Examples:

Cosh(2.0) = 3.762195691
Tanh
Tanh(float)   v2.60
Returns the hyperbolic tangent of the argument.

Examples:

Tanh(2.0) = 0.9640275801

Bit functions

The functions are bitwise operators. They manipulate individual bits within integer variables. This means that their arguments (being integers) are converted to binary numbers, the operation is performed on their bits, and the resulting binary number is converted back again.
BitAnd
BitAnd(int, int)   v2.60
Returns the bitwise AND (sets bit to 1 if both bits are 1 and sets bit to 0 otherwise).

Examples:

BitAnd(5, 6) = 4 # since 5 = 101, 6 = 110, and 101&110 = 100
BitNot
BitNot(int)   v2.60
Returns the bit-inversion (sets bit to 1 if bit is 0 and vice-versa).

Examples:

BitNOT(5) = -6
# since  5 = 101,
# and ~101 = 1111 1111 1111 1111 1111 1111 1111 1010 = -6
Note: 1111 1111 1111 1111 1111 1111 1111 1010
= (2^32-1)-2^0-2^2 = 2^32-(1+2^0+2^2)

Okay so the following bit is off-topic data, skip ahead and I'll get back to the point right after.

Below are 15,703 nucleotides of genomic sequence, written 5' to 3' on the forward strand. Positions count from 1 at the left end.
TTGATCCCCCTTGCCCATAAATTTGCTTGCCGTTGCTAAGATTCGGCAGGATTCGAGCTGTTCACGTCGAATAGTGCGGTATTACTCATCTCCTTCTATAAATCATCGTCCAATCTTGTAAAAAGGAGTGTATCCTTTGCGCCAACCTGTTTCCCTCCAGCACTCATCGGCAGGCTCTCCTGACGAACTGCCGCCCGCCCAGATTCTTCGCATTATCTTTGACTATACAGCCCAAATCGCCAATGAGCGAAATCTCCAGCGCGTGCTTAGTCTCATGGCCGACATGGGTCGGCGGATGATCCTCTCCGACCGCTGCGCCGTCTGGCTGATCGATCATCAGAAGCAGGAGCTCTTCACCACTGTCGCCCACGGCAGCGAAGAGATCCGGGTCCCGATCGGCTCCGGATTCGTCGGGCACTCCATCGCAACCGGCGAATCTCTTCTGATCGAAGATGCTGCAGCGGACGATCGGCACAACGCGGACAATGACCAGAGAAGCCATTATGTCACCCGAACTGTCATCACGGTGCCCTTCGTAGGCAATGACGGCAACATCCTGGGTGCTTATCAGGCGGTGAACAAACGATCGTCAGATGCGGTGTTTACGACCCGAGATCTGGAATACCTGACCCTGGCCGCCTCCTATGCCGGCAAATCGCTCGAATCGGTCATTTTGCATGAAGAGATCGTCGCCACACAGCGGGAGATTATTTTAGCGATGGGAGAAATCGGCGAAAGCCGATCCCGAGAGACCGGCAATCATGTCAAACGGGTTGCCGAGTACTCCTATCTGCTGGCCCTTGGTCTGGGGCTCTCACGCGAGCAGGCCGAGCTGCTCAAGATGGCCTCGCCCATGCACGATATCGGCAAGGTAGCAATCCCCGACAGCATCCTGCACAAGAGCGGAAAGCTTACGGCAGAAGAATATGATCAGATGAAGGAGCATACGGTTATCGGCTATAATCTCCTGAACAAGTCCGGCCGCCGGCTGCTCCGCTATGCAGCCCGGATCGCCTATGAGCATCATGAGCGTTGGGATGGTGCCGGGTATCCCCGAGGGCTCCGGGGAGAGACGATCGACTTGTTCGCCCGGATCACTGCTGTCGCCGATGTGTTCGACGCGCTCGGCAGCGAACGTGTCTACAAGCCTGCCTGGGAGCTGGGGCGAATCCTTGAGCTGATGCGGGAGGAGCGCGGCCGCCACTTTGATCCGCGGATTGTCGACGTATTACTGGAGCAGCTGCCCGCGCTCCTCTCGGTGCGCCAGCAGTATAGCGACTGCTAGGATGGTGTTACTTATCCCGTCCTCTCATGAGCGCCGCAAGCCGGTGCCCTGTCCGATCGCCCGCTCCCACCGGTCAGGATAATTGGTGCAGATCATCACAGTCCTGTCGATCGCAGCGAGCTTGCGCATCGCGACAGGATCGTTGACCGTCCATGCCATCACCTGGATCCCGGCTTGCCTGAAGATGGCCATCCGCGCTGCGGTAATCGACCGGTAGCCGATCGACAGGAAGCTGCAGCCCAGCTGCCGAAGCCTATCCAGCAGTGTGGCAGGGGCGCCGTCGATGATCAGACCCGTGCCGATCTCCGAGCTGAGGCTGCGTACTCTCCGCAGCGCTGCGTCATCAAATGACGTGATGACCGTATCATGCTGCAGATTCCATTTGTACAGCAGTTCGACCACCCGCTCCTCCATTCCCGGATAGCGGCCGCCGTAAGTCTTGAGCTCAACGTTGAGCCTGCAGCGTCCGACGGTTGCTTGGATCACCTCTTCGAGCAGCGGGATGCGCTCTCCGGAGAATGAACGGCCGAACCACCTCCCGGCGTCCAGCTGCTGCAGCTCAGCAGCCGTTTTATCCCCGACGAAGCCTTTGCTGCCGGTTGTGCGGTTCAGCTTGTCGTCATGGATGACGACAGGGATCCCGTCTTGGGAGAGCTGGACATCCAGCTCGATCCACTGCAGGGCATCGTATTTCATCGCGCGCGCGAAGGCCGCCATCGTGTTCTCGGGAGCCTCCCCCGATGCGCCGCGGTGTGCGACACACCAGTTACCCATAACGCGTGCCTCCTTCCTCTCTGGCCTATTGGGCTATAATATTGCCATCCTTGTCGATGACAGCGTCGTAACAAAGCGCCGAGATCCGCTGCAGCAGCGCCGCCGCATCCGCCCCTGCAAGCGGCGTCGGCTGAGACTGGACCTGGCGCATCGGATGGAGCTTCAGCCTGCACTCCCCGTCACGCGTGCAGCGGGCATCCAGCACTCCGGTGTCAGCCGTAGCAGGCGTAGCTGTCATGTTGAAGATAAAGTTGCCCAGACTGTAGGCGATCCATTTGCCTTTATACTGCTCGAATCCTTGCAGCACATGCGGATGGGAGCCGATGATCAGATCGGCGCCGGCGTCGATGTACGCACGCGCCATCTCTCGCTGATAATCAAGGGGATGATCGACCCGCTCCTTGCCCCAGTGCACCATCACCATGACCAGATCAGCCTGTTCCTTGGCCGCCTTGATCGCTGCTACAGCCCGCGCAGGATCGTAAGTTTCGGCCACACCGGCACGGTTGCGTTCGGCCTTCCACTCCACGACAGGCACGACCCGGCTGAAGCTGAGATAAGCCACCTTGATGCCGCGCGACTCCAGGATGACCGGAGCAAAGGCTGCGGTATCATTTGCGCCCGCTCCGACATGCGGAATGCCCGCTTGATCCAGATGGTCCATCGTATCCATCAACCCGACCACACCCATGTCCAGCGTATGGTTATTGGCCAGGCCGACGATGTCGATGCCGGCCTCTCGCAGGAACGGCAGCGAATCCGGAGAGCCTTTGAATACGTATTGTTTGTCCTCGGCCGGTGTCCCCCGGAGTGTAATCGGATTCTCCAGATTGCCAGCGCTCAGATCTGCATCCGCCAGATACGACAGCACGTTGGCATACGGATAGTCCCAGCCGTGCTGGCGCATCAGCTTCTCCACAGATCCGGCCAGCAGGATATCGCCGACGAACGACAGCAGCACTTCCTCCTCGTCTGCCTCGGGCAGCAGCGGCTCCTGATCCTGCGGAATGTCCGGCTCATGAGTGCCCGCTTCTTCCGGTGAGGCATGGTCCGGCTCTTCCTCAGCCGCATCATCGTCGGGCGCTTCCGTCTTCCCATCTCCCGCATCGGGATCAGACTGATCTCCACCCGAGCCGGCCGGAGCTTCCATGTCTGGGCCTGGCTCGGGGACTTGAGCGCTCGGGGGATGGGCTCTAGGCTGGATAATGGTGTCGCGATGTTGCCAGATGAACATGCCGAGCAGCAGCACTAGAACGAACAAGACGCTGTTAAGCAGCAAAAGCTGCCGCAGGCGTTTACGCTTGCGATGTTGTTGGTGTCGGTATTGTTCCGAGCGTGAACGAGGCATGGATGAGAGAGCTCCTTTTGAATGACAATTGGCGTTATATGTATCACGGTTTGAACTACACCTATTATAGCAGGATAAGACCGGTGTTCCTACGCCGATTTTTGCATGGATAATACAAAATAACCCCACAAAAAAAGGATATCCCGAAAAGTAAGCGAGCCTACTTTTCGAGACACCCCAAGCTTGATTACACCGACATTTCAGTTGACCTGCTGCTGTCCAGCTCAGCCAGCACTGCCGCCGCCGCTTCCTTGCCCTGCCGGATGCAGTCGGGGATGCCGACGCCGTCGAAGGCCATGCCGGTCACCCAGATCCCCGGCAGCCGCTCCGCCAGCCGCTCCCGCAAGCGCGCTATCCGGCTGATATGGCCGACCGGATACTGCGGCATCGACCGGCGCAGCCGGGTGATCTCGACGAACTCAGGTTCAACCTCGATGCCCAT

= (signed) -(1+2^0+2^2) = -6
BitOr
BitOr(int, int)   v2.60
Returns the bitwise inclusive OR (sets bit to 1 if one of the bits (or both) is 1 and sets bit to 0 otherwise).

Examples:

BitOr(5, 6) = 7 # since 5 = 101, 6 = 110, and 101|110 = 111
BitOr(4, 2) = 6 # since 4 = 100, 2 = 010, and 100|010 = 110
BitXor
BitXor(int, int)   v2.60
Returns the bitwise exclusive OR (sets bit to 1 if exactly one of the bits is 1 and sets bit to 0 otherwise).

Examples:

BitXor(5, 6) = 3 # since 5 = 101, 6 = 110, and 101^110 = 011
BitXor(4, 2) = 6 # since 4 = 100, 2 = 010, and 100^010 = 110
Bit shift left
BitLShift(int, int)   v2.60
BitShl(int, int)   v2.60
BitSal(int, int)   v2.60
Shift the bits of a number to the left.

Examples:

Shifts the bits of the number 5 two bits to the left:
BitLShift(5, 2) = 20 (since 101 << 2 = 10100)
Bit shift right
BitRShiftA(int, int)   v2.60
BitRShiftS(int, int)   v2.60
BitSar(int, int)   v2.60
Shift the bits of an integer to the right. (Arithmetic, Sign bit fill, Right Shift)

Examples:

Shifts the bits of the number -42 one bit to the right, treating it as signed:
BitRShiftA(-42, 1) = -21
# (since 1111 1111 1111 1111 1111 1111 1101 0110 >> 1
#      = 1111 1111 1111 1111 1111 1111 1110 1011)
Bit shift right, unsigned
BitRShiftL(int, int)   v2.60
BitRShiftU(int, int)   v2.60
BitShr(int, int)   v2.60
Shift the bits of an unsigned integer to the right. (Logical, zero fill, Right Shift)

Examples:

Shifts the bits of the number -42 one bit to the right, treating it as unsigned: